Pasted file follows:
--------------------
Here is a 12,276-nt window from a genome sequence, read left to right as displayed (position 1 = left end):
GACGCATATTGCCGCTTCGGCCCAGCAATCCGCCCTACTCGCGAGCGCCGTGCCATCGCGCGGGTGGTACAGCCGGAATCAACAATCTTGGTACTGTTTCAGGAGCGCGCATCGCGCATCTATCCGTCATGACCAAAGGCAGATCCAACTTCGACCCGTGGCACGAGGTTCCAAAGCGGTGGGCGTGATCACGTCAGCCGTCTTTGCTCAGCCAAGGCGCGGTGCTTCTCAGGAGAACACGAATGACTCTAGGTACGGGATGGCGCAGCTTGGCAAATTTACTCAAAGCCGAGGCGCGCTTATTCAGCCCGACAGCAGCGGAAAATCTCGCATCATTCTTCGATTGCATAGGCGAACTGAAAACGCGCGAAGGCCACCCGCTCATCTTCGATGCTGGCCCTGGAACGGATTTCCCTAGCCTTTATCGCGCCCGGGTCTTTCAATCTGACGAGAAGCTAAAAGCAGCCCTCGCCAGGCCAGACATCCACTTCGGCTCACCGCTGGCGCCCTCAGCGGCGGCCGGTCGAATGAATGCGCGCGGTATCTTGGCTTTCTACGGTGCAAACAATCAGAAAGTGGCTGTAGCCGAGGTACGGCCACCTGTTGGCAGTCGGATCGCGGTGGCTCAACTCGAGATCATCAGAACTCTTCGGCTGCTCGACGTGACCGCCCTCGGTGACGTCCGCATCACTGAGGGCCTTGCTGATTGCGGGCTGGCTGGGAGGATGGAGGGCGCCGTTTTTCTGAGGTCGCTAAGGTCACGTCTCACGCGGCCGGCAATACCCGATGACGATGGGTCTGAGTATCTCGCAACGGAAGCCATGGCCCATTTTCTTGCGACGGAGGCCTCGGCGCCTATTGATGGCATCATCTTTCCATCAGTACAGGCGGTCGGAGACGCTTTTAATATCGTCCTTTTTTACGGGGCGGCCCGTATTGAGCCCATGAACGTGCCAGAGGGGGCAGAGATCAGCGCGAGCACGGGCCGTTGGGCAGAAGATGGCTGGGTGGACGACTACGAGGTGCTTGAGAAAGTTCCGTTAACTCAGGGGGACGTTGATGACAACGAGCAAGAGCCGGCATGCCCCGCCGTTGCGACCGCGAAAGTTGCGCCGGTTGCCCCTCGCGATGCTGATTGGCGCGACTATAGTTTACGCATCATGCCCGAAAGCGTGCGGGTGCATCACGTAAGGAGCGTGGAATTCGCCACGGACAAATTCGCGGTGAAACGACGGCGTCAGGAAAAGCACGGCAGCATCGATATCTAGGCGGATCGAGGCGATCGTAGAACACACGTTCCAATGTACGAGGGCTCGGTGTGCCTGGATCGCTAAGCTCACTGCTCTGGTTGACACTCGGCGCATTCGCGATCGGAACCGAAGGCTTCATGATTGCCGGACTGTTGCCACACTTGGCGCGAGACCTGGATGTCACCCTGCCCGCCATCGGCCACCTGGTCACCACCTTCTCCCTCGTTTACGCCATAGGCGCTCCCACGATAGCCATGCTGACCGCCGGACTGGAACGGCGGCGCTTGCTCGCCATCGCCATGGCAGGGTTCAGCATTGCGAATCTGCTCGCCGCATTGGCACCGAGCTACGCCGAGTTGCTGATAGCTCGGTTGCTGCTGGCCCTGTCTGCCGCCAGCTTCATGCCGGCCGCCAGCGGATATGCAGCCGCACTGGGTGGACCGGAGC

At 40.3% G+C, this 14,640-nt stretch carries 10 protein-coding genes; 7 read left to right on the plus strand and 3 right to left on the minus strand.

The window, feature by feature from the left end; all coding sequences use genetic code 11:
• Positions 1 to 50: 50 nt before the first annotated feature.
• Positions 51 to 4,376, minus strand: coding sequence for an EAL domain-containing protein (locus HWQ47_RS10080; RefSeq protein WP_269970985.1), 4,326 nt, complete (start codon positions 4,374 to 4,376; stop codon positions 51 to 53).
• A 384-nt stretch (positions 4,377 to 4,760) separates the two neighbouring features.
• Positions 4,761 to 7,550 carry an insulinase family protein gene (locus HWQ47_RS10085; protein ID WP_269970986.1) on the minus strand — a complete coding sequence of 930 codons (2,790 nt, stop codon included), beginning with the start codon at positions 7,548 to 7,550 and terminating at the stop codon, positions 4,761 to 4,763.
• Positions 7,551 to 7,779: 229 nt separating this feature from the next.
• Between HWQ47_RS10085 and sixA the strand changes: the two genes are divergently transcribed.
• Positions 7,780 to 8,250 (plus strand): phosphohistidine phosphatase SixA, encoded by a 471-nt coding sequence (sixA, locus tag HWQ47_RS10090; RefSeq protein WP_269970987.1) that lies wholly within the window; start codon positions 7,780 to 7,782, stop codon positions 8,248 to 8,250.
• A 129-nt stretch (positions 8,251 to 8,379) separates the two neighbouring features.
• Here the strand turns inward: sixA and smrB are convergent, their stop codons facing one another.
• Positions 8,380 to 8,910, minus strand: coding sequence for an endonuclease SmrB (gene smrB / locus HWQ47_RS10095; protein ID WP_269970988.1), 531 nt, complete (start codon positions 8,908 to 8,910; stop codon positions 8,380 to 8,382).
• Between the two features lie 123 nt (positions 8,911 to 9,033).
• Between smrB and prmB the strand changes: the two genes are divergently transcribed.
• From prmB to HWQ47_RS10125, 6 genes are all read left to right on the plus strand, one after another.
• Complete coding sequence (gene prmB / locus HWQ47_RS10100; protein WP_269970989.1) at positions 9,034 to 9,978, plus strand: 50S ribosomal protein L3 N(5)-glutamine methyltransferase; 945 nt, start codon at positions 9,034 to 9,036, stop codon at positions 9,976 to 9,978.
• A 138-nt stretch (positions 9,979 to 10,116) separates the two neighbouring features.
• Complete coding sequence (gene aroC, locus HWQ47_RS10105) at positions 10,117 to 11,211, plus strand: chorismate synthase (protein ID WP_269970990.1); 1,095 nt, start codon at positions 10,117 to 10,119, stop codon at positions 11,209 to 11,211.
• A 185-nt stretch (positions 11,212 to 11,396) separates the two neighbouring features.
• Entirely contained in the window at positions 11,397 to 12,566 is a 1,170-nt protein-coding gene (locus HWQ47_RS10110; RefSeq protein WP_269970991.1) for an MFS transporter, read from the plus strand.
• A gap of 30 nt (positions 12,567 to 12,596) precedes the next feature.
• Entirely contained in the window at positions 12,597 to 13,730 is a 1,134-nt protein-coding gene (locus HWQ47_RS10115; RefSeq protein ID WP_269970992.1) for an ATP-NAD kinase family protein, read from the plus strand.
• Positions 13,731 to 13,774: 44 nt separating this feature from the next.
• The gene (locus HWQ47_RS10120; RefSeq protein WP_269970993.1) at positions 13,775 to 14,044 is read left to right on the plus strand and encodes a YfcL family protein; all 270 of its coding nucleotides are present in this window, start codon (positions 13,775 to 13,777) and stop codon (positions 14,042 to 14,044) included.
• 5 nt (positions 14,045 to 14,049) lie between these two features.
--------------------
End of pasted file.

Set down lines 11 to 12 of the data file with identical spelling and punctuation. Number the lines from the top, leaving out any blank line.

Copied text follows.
• Positions 7,780 to 8,250 (plus strand): phosphohistidine phosphatase SixA, encoded by a 471-nt coding sequence (sixA, locus tag HWQ47_RS10090; RefSeq protein WP_269970987.1) that lies wholly within the window; start codon positions 7,780 to 7,782, stop codon positions 8,248 to 8,250.
• A 129-nt stretch (positions 8,251 to 8,379) separates the two neighbouring features.